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Superregnum: Eukaryota
Regnum: Animalia
Subregnum: Eumetazoa
Cladus: Bilateria
Cladus: Nephrozoa
Superphylum: Deuterostomia
Phylum: Chordata
Cladus: Craniata
Subphylum: Vertebrata
Infraphylum: Gnathostomata
Superclassis: Tetrapoda
Cladus: Reptiliomorpha
Cladus: Amniota
Classis: Reptilia
Cladus: Eureptilia
Cladus: Romeriida
Subclassis: Diapsida
Cladus: Sauria
Infraclassis: Archosauromorpha
Cladus: Crurotarsi
Divisio: Archosauria
Subsectio: Ornithodira
Subtaxon: Dinosauromorpha
Cladus: Dinosauria
Ordo: Saurischia
Cladus: Theropoda
Cladus: Neotheropoda
Infraclassis: Aves
Ordo: Passeriformes
Subordo: Passeri
Infraordo: Passerida
Superfamilia: Muscicapoidea

Familia: Mimidae
Genus: Mimus
Species: M. dorsalis - M. gilvus - M. graysoni - M. gundlachii - M. longicaudatus - M. macdonaldi - M. melanotis - M. parvulus - M. patagonicus - M. polyglottos - M. saturninus - M. thenca - M. trifasciatus - M. triurus.

Mimus Boie, 1826


Turdus polyglottos Linnaeus, 1758 = Mimus polyglottos


Mimetes Gloger, 1841


Boie, F. 1826. Generalübersicht der ornithologischen Ordnungen, Familien und Gattungen. Isis, oder Encyclopädische Zeitung von Oken 19: 969–981. BHLReference page. Original citation p.972 BHL

Mimus is a bird genus in the family Mimidae. It contains the typical mockingbirds. In 2007, the genus Nesomimus was merged into Mimus by the American Ornithologists' Union.[1] The genus name is Latin for "mimic".[2]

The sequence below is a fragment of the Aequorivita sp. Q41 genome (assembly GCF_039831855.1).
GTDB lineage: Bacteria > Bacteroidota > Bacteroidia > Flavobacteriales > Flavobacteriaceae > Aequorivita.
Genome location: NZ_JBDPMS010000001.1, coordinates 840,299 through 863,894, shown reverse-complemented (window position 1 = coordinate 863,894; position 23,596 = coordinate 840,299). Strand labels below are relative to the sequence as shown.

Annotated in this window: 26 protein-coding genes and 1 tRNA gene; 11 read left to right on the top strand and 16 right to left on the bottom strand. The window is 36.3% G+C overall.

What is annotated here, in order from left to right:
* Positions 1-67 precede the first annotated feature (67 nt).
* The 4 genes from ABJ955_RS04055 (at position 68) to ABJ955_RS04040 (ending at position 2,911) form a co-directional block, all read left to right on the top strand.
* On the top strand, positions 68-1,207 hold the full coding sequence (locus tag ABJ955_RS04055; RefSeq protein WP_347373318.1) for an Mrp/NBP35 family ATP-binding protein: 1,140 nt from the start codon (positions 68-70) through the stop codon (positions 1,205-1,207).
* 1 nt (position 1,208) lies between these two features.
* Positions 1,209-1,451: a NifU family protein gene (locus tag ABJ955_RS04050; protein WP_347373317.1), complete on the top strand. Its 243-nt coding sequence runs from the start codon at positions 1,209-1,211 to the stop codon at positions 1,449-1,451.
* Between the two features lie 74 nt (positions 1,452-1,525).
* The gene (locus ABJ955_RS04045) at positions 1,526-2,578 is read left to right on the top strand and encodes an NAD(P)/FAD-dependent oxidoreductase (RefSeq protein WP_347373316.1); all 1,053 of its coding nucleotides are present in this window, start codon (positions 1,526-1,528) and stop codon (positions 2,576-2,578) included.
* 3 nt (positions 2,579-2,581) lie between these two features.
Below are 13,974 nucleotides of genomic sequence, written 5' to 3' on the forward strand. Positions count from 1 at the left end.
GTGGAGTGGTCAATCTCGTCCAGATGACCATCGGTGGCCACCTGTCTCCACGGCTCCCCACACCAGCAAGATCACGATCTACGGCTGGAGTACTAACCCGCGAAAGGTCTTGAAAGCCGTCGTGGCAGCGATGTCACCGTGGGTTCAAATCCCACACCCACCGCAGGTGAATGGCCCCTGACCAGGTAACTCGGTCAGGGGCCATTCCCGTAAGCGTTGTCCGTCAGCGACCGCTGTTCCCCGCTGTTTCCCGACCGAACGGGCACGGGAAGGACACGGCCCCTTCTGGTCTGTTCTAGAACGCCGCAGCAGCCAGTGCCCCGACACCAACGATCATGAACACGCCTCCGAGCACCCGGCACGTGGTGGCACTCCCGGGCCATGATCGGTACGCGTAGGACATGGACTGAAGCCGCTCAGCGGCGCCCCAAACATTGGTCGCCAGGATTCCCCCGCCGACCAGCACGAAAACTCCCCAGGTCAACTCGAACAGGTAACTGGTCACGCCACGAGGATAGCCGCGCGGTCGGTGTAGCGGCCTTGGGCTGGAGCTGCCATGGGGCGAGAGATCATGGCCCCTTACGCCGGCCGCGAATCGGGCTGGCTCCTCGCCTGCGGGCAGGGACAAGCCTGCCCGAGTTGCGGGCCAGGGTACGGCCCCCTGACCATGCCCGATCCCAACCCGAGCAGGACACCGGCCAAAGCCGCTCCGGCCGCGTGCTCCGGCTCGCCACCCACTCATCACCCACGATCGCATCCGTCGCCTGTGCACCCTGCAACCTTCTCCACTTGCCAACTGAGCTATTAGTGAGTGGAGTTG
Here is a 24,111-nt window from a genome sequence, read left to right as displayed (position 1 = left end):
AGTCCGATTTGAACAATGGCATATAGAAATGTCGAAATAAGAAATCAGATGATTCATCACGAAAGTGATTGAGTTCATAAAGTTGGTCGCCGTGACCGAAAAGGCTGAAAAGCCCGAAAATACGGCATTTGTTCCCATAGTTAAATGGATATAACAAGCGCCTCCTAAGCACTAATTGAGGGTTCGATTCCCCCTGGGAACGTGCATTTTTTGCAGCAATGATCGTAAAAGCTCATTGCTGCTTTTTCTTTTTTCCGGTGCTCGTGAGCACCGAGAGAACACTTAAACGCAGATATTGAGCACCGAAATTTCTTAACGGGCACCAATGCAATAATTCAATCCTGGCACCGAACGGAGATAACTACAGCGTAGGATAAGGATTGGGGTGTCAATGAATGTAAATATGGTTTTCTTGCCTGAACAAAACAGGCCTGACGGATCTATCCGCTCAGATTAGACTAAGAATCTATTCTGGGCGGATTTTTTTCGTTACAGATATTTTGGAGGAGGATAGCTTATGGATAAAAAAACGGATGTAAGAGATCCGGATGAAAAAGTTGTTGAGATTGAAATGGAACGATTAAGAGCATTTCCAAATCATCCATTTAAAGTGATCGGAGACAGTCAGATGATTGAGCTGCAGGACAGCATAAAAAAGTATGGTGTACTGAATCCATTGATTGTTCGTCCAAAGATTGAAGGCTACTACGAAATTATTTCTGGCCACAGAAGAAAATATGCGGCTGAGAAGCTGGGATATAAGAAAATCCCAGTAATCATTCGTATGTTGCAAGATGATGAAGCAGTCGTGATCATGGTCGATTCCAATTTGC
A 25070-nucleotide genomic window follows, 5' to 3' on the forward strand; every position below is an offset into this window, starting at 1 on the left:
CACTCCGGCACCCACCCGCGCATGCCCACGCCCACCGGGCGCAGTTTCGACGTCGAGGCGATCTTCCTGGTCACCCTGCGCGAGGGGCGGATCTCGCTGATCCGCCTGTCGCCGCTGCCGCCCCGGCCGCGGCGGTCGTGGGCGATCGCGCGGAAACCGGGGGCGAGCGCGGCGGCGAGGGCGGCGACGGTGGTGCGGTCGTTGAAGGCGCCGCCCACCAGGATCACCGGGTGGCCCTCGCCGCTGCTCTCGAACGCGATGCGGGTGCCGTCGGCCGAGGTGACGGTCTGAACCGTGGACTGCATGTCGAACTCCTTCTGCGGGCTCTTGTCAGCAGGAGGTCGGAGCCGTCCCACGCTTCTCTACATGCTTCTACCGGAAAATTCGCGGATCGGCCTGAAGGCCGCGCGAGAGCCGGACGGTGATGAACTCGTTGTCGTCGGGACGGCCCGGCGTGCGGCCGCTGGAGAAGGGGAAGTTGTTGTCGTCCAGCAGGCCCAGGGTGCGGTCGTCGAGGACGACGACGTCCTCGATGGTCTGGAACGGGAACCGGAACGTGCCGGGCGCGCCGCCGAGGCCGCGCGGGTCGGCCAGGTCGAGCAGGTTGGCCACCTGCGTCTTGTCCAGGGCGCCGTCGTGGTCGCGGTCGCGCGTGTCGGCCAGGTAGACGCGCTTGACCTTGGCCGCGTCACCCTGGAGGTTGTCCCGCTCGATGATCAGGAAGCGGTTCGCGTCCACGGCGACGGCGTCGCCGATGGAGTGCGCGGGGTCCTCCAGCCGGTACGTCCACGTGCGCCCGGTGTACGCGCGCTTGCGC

The following species are placed here:

Brown-backed mockingbird, Mimus dorsalis
Bahama mockingbird, Mimus gundlachii
Long-tailed mockingbird, Mimus longicaudatus
Patagonian mockingbird, Mimus patagonicus
Chilean mockingbird, Mimus thenca
White-banded mockingbird, Mimus triurus
Northern mockingbird, Mimus polyglottos
Socorro mockingbird, Mimus graysoni
Tropical mockingbird, Mimus gilvus
Chalk-browed mockingbird, Mimus saturninus

The Nesomimus group includes the following species endemic to the Galápagos Islands:

Hood mockingbird, Mimus macdonaldi
Galápagos mockingbird, Mimus parvulus
Floreana mockingbird or Charles mockingbird, Mimus trifasciatus
San Cristóbal mockingbird, Mimus melanotis

The Nesomimus group is endemic to the Galápagos Islands. These mockingbirds were important in Charles Darwin's development of the theory of evolution by natural selection.

Previous to the merger between Nesomimus and Mimus scientists have proved in 1971 that both groups can produce hybrids. Robert I. Bowman and Anne Carter have studied a female Galápagos mockingbird and a male from the long-tailed mockingbird subspecies Mimus longicaudatus punensis that have interbred. They raised a hybrid offspring to adulthood.[3]
See also

List of commonly used taxonomic affixes


American Ornithologists' Union, changes since 2005
Jobling, James A (2010). The Helm Dictionary of Scientific Bird Names. London: Christopher Helm. p. 255. ISBN 978-1-4081-2501-4.
BOWMAN, R. I. and A. CARTER (1971). "Egg-pecking behavior in Galapagos mockingbirds". Living Bird 10:243-270. ISSN 1059-521X.

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